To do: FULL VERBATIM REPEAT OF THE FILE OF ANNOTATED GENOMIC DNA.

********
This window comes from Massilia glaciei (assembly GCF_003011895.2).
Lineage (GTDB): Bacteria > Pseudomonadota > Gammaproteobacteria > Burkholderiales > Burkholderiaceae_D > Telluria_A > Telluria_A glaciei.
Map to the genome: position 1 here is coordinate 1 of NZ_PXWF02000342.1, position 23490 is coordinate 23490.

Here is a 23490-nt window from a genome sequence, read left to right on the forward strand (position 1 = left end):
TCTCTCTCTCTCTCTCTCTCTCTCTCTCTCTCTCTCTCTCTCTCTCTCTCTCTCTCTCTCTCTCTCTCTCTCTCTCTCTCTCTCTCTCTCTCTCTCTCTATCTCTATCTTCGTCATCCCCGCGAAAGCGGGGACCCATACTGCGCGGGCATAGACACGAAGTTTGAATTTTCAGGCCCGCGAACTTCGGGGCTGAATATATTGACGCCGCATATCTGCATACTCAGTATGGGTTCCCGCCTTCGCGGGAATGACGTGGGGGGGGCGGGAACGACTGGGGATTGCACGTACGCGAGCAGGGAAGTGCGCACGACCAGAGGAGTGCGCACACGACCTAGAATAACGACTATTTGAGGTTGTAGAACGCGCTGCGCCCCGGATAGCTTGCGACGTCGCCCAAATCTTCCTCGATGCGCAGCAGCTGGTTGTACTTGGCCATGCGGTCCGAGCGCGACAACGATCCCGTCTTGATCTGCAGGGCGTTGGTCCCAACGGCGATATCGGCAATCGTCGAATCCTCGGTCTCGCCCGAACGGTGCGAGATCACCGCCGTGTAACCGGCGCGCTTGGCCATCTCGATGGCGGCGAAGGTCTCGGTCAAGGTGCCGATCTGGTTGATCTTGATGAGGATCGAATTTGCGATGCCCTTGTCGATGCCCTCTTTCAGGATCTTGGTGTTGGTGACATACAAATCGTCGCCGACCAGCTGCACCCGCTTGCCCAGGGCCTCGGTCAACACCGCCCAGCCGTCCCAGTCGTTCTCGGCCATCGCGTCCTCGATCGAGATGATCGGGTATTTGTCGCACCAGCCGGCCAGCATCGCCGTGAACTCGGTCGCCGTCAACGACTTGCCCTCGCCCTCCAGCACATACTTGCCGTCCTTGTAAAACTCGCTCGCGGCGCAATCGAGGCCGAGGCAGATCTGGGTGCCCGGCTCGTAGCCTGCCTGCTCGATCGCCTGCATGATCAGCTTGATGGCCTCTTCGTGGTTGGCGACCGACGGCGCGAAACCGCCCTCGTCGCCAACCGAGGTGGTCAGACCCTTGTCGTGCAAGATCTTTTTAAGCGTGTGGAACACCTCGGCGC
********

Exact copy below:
This window comes from Massilia glaciei (assembly GCF_003011895.2).
Lineage (GTDB): Bacteria > Pseudomonadota > Gammaproteobacteria > Burkholderiales > Burkholderiaceae_D > Telluria_A > Telluria_A glaciei.
Map to the genome: position 1 here is coordinate 1 of NZ_PXWF02000342.1, position 23490 is coordinate 23490.

Here is a 23490-nt window from a genome sequence, read left to right on the forward strand (position 1 = left end):
TCTCTCTCTCTCTCTCTCTCTCTCTCTCTCTCTCTCTCTCTCTCTCTCTCTCTCTCTCTCTCTCTCTCTCTCTCTCTCTCTCTCTCTCTCTCTCTCTCTATCTCTATCTTCGTCATCCCCGCGAAAGCGGGGACCCATACTGCGCGGGCATAGACACGAAGTTTGAATTTTCAGGCCCGCGAACTTCGGGGCTGAATATATTGACGCCGCATATCTGCATACTCAGTATGGGTTCCCGCCTTCGCGGGAATGACGTGGGGGGGGCGGGAACGACTGGGGATTGCACGTACGCGAGCAGGGAAGTGCGCACGACCAGAGGAGTGCGCACACGACCTAGAATAACGACTATTTGAGGTTGTAGAACGCGCTGCGCCCCGGATAGCTTGCGACGTCGCCCAAATCTTCCTCGATGCGCAGCAGCTGGTTGTACTTGGCCATGCGGTCCGAGCGCGACAACGATCCCGTCTTGATCTGCAGGGCGTTGGTCCCAACGGCGATATCGGCAATCGTCGAATCCTCGGTCTCGCCCGAACGGTGCGAGATCACCGCCGTGTAACCGGCGCGCTTGGCCATCTCGATGGCGGCGAAGGTCTCGGTCAAGGTGCCGATCTGGTTGATCTTGATGAGGATCGAATTTGCGATGCCCTTGTCGATGCCCTCTTTCAGGATCTTGGTGTTGGTGACATACAAATCGTCGCCGACCAGCTGCACCCGCTTGCCCAGGGCCTCGGTCAACACCGCCCAGCCGTCCCAGTCGTTCTCGGCCATCGCGTCCTCGATCGAGATGATCGGGTATTTGTCGCACCAGCCGGCCAGCATCGCCGTGAACTCGGTCGCCGTCAACGACTTGCCCTCGCCCTCCAGCACATACTTGCCGTCCTTGTAAAACTCGCTCGCGGCGCAATCGAGGCCGAGGCAGATCTGGGTGCCCGGCTCGTAGCCTGCCTGCTCGATCGCCTGCATGATCAGCTTGATGGCCTCTTCGTGGTTGGCGACCGACGGCGCGAAACCGCCCTCGTCGCCAACCGAGGTGGTCAGACCCTTGTCGTGCAAGATCTTTTTAAGCGTGTGGAACACCTCGGCGC